7. Sins “everyone” used to know are no longer assumed
There are so many polls lately bemoaning the fact that, not only is biblical literacy dropping, but a clear understanding of biblical morality is on the decline. Even from regular churchgoers.
Both of those are reason for serious concern, of course.
But if we were to survey my congregation and compare it to a decade ago, our biblical and moral literacy would probably seem to have fallen, too. Not because I’m not teaching biblical theology and morality, but because we have so many brand-new, first-generation believers now, compared to a decade ago.
It’s one thing to preach about sin to a multi-generational congregation, because if they’re sinning they’re probably deliberately defying what they know to be right.
But preaching about sin to first-generation believers is different. Many times they truly don’t even know something is a sin, so we have to take that into account. We have to teach the "why" before they’ll understand – or care – about the "why not".
That usually means less condemning, more explaining – and massive amounts of grace. Not a bad formula for any sermon, actually.
Multi-generational Christians had a certain understanding about regular giving to the church.
First-generation Christians have to be taught from scratch. But, as with previous points, this is also an opportunity to teach them right.
But it isn’t fast or easy. Even when they start to give, they’re likely to want to see where their hard-earned money is going, and they often want to participate in getting it there by doing hands-on ministry.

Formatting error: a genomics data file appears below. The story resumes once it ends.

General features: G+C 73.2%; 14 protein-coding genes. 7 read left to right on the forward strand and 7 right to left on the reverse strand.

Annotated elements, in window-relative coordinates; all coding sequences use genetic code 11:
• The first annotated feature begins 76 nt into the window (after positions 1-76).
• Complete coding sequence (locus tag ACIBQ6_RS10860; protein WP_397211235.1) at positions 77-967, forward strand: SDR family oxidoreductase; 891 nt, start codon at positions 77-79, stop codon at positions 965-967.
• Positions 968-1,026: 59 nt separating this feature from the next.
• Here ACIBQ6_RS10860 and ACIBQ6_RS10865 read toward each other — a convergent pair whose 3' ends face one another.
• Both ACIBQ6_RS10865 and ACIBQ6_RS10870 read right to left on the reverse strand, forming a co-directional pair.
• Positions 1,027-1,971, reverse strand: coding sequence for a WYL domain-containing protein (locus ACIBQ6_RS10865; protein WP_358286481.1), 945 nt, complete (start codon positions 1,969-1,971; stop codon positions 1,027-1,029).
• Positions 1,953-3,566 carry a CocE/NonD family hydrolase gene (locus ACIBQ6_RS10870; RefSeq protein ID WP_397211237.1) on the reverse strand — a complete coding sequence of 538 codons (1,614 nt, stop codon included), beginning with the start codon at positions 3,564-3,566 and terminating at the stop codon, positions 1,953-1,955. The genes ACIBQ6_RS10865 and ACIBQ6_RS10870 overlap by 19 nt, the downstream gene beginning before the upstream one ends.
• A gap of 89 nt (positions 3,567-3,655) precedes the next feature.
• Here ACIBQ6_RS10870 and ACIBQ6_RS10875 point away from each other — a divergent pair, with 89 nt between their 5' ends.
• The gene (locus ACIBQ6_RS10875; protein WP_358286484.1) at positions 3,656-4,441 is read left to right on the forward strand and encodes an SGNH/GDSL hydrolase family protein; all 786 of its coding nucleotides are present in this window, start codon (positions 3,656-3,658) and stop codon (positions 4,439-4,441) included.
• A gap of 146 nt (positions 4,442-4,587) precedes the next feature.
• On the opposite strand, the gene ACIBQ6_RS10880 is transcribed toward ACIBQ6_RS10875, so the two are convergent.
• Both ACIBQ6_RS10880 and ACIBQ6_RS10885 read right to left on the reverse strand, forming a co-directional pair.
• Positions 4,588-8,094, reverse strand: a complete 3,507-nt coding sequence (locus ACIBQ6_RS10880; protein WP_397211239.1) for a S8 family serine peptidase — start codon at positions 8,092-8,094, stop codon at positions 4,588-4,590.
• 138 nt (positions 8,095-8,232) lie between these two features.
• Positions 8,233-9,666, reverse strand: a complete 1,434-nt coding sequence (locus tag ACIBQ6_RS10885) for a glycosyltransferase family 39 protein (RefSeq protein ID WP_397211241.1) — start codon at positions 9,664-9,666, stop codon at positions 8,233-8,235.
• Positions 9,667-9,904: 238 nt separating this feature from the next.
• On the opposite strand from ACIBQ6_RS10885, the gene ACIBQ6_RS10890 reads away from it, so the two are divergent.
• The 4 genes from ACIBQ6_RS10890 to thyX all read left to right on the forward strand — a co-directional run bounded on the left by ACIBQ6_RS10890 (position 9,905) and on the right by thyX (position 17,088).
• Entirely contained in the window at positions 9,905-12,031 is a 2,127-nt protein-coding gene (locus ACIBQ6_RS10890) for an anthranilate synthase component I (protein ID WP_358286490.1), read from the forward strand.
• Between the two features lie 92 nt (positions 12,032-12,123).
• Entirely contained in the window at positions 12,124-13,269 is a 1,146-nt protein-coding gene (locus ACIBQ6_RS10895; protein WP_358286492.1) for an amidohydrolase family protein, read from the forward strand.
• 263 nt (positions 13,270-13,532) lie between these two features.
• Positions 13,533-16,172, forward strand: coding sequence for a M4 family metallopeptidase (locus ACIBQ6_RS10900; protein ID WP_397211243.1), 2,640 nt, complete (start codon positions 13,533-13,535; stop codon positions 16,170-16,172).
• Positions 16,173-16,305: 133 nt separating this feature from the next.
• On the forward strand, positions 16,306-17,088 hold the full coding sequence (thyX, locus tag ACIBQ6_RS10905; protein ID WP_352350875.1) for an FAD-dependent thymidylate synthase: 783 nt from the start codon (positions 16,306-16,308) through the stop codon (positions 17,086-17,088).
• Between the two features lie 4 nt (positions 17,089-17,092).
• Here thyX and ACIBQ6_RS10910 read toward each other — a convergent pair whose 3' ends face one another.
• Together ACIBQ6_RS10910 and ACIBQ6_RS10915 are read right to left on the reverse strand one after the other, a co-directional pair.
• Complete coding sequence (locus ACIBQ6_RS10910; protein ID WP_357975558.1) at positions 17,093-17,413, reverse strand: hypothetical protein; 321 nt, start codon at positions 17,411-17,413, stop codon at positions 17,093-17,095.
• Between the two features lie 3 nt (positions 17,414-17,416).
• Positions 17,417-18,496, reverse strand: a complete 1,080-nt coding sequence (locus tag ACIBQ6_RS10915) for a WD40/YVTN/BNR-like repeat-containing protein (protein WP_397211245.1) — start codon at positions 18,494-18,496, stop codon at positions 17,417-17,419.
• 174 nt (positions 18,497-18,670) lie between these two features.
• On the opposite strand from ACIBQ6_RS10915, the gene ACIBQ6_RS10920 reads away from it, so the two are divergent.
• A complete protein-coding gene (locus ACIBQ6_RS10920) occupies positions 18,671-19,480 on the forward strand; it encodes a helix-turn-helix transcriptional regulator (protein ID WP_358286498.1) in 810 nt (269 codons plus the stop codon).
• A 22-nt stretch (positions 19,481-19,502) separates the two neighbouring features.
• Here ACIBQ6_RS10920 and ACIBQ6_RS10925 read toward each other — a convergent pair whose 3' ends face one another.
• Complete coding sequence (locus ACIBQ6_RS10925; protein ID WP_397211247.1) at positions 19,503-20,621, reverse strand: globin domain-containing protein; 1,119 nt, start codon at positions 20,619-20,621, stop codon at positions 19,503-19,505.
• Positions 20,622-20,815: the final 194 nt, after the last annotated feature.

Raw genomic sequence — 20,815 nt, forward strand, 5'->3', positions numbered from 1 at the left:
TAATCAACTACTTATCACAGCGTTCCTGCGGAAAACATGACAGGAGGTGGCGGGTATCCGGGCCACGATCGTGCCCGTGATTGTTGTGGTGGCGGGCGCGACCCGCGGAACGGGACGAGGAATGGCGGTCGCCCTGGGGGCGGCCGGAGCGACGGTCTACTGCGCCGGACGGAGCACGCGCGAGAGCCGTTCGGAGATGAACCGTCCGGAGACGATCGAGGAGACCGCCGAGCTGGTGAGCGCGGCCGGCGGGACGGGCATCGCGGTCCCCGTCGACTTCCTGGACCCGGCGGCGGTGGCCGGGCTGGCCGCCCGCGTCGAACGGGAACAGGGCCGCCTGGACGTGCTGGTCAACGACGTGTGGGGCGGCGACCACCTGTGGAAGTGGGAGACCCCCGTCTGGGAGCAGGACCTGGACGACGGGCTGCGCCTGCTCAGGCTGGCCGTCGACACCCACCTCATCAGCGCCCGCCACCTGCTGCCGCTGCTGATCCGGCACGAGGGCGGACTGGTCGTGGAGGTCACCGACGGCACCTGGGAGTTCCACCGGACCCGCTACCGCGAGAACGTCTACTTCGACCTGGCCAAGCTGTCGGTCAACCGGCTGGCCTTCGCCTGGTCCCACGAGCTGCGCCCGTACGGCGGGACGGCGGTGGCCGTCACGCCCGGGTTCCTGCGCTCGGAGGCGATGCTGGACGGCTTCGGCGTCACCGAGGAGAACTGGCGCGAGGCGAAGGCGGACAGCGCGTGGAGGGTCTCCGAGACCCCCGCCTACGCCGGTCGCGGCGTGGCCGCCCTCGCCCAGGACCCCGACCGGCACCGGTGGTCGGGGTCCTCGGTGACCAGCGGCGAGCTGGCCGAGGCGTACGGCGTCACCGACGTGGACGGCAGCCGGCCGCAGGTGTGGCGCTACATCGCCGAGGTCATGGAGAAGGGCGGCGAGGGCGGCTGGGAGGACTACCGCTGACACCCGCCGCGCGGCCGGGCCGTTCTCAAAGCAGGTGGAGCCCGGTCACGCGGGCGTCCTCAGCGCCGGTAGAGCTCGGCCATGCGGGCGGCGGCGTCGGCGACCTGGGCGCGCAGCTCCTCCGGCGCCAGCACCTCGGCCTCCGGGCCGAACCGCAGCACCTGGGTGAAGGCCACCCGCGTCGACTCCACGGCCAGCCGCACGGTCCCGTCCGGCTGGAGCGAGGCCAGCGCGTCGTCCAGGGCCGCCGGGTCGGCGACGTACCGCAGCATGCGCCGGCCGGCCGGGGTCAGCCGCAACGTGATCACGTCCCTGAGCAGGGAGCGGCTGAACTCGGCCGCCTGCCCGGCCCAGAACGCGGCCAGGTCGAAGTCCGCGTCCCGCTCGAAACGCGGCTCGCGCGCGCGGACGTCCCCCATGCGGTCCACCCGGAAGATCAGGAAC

The good news? They’re more likely to want to do ministry with us, instead of paying us to do ministry for them.
The bad news? Most of our church structures are set up for the latter.
9. Trust must be earned
People used to trust pastors until they were given a reason not to.
Unfortunately, over the last couple of generations we’ve given them lots of very public reasons not to.
Now, they don’t trust us until we give them plenty of reasons to do so. Trust has to be earned. And it doesn’t come easily.
But it will come. If we do one thing, and do it consistently.
Live what we preach.
Now, more than ever, integrity matters.
According to the old saying, your life may be the only sermon some people will hear. Now, for first-generation believers, your next sermon might literally be the first one they’ve ever heard. And it will set the pace for everything that follows for life and belief.
Let’s speak it well. And live it with integrity.
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